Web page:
You need three things to become a brave and noble knight:
A fair maiden
A just cause
Will has a horse — a small chestnut stallion with a white blaze in his brow. Ellie is a fair maiden, but she's supposed to marry Will's older brother, Gavin. And as for the cause, King Richard is calling for a Crusade. The Knights of England must go to the Holy Land to fight. Will and Gavin will go. Blood will be shed. Lives will be taken. But through it all, two things will be constant — Ellie, and a blood-red horse called Hosanna.
"The parallel coming-of-age stories are compelling, and Grant portrays both sides of the conflict without demonizing or idealizing either." Booklist
"This fast-paced story rides smoothly, except when twenty-first century ideas sneak into dialogue and motivations." Hornbook Guide to Children
"The historical setting and the vocabulary may challenge younger readers but ensure that older ones will find the book a rewarding adventure, one not soon forgotten and one that lends itself to great discussion." School Library Journal
Eliot, March 10, 2013 (view all comments by Eliot)
"Blood Red Horse", by K.M. Grant, is a historical fiction novel set in the Crusades. It follows two boys, one Muslim and one Christian, who fight on opposite sides of the war. More importantly, however, it follows a beautiful, almost magical, chestnut red horse named Hosanna. The events in the book build to one final battle, which decides the fate of Hosanna. Although at first it was a little slow, I got really into this book after the first three or four chapters. The writing was light and easy to read, and the plot was enticing, with plenty of fighting, love, and character change. I found myself turning page after page, unable to stop at some points. "Blood Red Horse" would be much better read in a reading group than alone, because there was much to discuss when I read it in a group, and I realized a lot of things that I would't have noticed if I had read it by myself. This is the type of book where it is very helpful to have input from other people. The book had stunning historical accuracy, even down to the main character, Will, being based off an actual young boy who lived at the same time, also named William (thank you wikipedia!). All in all, this book is a great read for someone looking to learn more about the Crusades and life in the Middle Ages, or someone who just wants an exciting novel to read.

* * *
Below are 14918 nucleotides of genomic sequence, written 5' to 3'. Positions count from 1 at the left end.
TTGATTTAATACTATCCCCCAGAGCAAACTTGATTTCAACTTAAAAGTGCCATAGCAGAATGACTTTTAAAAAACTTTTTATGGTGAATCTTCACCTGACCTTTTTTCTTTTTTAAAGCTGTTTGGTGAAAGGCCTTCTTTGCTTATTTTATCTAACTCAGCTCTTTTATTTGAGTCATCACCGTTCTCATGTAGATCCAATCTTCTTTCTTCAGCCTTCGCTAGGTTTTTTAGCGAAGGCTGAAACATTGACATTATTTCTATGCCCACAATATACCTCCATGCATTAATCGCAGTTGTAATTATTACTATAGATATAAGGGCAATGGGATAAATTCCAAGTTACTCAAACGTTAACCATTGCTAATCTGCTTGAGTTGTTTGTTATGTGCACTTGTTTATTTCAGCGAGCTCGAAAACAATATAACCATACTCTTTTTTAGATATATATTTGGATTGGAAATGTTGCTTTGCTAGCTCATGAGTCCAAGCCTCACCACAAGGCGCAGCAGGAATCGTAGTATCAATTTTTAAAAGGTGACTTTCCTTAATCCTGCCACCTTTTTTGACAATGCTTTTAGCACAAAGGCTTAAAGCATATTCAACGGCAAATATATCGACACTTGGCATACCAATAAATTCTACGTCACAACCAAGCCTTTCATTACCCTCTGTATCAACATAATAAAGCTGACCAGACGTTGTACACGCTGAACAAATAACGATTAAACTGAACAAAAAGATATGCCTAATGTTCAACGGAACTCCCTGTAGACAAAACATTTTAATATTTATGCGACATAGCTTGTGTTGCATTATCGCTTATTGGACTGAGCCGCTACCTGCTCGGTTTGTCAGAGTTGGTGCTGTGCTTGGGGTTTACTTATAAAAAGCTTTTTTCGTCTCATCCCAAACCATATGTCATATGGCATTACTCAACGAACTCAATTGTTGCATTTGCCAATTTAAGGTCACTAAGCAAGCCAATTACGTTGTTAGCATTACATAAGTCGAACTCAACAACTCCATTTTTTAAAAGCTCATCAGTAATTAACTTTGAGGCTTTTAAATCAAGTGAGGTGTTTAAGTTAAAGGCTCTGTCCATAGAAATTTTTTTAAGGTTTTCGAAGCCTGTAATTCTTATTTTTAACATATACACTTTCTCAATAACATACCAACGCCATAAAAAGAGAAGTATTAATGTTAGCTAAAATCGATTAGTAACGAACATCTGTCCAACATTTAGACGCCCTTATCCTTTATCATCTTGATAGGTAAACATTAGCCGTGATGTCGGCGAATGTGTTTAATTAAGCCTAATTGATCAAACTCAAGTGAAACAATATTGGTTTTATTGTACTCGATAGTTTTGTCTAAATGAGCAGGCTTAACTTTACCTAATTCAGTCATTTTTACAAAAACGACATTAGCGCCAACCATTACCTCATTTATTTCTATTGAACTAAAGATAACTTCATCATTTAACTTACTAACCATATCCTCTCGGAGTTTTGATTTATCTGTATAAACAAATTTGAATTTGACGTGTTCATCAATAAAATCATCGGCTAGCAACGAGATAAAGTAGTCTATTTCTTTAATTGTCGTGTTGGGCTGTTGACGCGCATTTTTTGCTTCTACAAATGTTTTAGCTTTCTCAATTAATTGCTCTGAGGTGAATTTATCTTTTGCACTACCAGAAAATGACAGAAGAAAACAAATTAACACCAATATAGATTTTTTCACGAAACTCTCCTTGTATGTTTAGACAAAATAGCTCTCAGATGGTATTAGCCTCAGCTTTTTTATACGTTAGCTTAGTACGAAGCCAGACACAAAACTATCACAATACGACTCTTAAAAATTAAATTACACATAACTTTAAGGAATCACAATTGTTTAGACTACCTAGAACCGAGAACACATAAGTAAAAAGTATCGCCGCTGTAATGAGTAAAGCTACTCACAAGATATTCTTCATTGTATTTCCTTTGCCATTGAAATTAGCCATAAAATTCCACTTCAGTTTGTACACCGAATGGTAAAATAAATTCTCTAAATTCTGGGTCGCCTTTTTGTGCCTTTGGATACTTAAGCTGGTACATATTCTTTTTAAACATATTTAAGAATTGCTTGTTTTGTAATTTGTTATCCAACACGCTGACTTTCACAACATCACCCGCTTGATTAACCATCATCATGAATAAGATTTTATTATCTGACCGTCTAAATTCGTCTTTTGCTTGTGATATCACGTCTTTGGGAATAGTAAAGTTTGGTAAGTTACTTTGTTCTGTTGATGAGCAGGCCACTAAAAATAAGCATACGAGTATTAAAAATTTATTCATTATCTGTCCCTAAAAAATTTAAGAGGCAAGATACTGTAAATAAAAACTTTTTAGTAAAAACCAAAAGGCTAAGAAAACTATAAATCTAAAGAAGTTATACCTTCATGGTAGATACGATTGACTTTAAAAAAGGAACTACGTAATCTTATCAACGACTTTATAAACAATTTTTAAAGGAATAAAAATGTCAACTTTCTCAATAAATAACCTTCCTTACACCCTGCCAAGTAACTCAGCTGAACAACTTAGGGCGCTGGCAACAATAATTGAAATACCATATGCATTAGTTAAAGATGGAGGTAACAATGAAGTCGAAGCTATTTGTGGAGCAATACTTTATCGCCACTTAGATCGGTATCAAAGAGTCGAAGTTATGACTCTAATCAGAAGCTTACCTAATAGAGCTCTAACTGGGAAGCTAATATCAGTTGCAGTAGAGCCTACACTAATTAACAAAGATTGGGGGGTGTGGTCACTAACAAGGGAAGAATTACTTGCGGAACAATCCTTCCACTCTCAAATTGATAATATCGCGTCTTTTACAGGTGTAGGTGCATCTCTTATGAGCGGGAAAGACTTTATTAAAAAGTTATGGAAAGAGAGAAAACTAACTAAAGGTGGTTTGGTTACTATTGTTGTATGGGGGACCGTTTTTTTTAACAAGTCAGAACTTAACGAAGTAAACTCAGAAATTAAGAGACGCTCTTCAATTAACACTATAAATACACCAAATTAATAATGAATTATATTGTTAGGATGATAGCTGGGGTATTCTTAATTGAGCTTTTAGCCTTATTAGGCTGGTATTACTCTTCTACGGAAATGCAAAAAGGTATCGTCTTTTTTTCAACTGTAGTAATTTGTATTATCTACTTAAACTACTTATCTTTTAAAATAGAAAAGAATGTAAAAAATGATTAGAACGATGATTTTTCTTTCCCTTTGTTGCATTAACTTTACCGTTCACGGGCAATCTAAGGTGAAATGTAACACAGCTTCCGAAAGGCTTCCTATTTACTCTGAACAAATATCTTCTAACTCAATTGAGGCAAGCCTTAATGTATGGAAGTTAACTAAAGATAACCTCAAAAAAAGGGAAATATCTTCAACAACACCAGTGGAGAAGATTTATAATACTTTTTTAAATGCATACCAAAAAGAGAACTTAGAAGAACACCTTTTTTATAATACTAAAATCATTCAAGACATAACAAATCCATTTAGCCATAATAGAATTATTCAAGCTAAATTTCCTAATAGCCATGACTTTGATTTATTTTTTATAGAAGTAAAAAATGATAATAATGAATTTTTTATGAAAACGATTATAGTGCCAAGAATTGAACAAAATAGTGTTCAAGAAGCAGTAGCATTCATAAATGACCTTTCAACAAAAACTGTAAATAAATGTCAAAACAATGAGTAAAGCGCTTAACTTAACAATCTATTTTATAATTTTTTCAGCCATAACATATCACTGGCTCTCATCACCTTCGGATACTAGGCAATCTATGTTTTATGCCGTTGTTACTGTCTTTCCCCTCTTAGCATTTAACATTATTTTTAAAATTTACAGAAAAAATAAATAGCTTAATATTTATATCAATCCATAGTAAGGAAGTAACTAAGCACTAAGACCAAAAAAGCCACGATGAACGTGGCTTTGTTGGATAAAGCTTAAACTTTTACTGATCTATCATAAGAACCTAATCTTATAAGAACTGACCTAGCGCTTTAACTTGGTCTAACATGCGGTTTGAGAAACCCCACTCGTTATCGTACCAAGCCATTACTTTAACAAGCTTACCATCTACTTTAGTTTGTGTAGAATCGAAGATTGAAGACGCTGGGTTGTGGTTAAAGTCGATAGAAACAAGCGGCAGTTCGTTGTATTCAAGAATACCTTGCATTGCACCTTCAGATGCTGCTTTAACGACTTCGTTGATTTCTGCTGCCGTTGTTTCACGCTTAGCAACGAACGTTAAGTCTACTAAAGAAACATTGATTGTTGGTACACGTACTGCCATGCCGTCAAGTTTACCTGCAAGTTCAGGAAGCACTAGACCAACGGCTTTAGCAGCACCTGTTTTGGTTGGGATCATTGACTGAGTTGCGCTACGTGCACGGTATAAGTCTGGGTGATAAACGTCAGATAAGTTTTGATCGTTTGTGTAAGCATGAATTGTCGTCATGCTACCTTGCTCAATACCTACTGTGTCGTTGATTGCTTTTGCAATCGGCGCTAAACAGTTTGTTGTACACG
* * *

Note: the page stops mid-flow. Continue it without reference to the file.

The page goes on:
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Caroline R, March 10, 2013 (view all comments by Caroline R)
Blood Red Horse is a great book that I would recommend to anyone. It’s about a young boy named William, who lives in the De Granville estate in medieval Europe with his older brother, Gavin De Granville, and Ellie, an orphan of a powerful lord and lady. When Ellie is grown, she will inherit the great expanses of land that are left to her for her dowry. As Gavin is the eldest child, she will have to marry him when they grow up, but that doesn’t stop her and Will from being childhood friends. Will has always liked horses. Ever since he was little, he has wanted a great war horse. When he is ten, he once again requests one from his father, Sir Thomas De Granville, who recalls when he was Will's age; he had a great war horse. So the next day, Will goes to the stable to pick out Hosanna, foal of the courser he already has, Sacramenta. Hosanna is a beautiful fiery spirited and colored horse whose coat clashes with the hue of blood. Over the next three years, Ellie, William, and Hosanna have many adventures, and Gavin goes on some knightly quests as well. But the true test comes, when King Henry dies, Richard the lion heart takes the throne, and declares the quest for the holy land. Now Ellie must stay at home, surviving seeking suitors and awful rumors. Meanwhile, Sir Thomas, Will, Gavin and Hosanna must go and fight for the holy lands, surviving the untold horrors of war, and finding a friend in some unlikely places.